03 November 2010

Will Campbell Resignation Mean Restoration of Democratic Process?

British Columbians' loathing for Gordon Campbell was not due primarily to the various policies he implemented, such as the carbon tax, the HST, the latest-announced 15 percent income tax cut, the cuts to public services and programs, the sale of BC Rail, etc., etc., etc. The chief cause of people's loathing was Campbell's circumvention of democratic process.

It was his lying to the electorate. It was his doing after elections what he intimated during elections he would not do. The sale of BC Rail and the introduction of the HST come most immediately to mind.

While I've written in favour of BC's HST, its carbon tax and further reductions to income tax (with concomitant increases in consumption taxes), I can't support a government that stomps all over the rights of its citizens to have their votes properly represented.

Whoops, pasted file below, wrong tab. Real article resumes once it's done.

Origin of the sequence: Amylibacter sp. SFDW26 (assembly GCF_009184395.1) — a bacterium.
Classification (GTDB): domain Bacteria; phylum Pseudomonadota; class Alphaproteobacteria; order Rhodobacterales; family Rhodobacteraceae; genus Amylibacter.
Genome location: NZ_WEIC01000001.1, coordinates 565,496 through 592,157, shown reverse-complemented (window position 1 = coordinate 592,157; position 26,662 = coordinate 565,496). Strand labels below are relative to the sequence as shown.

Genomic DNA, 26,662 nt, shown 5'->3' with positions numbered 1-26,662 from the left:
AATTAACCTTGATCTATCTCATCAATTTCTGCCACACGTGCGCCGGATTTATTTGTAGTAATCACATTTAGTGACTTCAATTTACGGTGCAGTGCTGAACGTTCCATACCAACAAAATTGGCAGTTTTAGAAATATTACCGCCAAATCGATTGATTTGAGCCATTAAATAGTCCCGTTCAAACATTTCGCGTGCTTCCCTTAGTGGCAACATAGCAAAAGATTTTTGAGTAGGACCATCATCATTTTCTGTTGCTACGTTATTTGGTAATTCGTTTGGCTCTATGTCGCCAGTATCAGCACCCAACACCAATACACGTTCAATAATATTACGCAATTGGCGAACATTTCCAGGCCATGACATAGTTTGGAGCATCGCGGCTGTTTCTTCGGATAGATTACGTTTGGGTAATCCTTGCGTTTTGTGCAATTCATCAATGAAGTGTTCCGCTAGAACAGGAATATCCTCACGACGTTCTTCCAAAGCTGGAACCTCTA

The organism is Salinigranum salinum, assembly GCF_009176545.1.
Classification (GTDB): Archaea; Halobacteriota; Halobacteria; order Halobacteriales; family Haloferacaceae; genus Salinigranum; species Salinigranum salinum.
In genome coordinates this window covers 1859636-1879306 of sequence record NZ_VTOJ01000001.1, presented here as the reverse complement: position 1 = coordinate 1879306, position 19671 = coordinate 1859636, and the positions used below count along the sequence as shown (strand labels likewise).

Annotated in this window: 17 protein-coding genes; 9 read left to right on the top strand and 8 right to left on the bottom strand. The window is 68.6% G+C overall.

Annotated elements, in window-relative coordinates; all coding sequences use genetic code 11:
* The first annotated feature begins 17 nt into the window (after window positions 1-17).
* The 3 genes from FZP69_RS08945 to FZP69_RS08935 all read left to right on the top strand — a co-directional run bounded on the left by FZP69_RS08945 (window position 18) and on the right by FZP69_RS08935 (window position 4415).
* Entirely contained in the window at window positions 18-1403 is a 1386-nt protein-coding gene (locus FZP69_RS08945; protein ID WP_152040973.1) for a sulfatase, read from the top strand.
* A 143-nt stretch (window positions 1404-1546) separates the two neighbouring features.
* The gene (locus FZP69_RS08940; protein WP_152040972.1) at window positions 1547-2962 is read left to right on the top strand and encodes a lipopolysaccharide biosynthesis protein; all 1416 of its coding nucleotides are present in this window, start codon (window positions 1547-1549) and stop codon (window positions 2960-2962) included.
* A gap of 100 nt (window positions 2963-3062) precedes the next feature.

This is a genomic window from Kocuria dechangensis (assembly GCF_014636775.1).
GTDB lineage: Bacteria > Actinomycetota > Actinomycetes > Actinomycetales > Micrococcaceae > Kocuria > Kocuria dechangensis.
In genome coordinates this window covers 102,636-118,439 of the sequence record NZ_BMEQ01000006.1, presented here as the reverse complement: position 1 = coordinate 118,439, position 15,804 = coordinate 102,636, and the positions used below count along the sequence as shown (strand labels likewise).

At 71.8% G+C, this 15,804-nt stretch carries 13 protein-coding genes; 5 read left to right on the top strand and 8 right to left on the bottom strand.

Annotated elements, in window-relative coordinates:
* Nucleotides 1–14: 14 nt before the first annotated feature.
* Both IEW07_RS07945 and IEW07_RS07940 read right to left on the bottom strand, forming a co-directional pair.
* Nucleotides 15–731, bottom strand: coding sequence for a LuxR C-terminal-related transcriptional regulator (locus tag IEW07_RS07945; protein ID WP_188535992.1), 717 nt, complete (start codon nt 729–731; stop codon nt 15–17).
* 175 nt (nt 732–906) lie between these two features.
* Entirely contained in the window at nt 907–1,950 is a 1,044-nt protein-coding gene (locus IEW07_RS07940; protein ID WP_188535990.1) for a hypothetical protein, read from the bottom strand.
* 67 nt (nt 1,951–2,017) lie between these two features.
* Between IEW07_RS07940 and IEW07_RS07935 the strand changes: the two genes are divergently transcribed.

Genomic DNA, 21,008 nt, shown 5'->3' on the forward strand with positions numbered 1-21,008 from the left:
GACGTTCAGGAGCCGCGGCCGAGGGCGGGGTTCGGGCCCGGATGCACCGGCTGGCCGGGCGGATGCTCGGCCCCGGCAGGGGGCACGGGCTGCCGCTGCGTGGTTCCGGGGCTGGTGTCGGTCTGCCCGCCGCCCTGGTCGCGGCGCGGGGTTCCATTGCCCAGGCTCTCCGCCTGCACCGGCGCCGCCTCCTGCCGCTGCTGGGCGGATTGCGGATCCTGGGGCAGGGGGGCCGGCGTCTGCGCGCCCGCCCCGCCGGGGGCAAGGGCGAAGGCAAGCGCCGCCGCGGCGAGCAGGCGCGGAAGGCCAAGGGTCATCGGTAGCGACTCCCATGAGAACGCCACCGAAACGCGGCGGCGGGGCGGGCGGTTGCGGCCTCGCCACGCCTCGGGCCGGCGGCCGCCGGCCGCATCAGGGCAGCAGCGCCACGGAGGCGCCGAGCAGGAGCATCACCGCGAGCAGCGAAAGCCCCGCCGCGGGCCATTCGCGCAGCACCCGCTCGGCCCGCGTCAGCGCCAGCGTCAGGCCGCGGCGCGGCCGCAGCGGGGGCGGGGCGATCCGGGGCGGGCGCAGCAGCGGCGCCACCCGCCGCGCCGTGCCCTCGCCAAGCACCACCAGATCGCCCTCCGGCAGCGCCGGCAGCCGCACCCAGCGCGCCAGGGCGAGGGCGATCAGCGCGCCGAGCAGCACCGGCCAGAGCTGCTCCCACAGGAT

Of course, such rights also require electoral reform. But even with our present system, surely British Columbians can reasonably expect not to be lied to.

Otherwise, what's the point in voting? What's the point in supporting a party or a candidate if you can't be sure they'll keep their word? Or minimally, that they will exercise due democratic process either to change the minds of voters' representatives or the minds of the voters themselves?

I can live with policy I disagree with. I won't live with a government, premier, party or party leader who tramples over the democratic rights of myself and my fellow citizens.

Gordon Campbell did the right thing by resigning. He should have done it long ago. So should Colin Hansen. And so should the NDP's Carole James.

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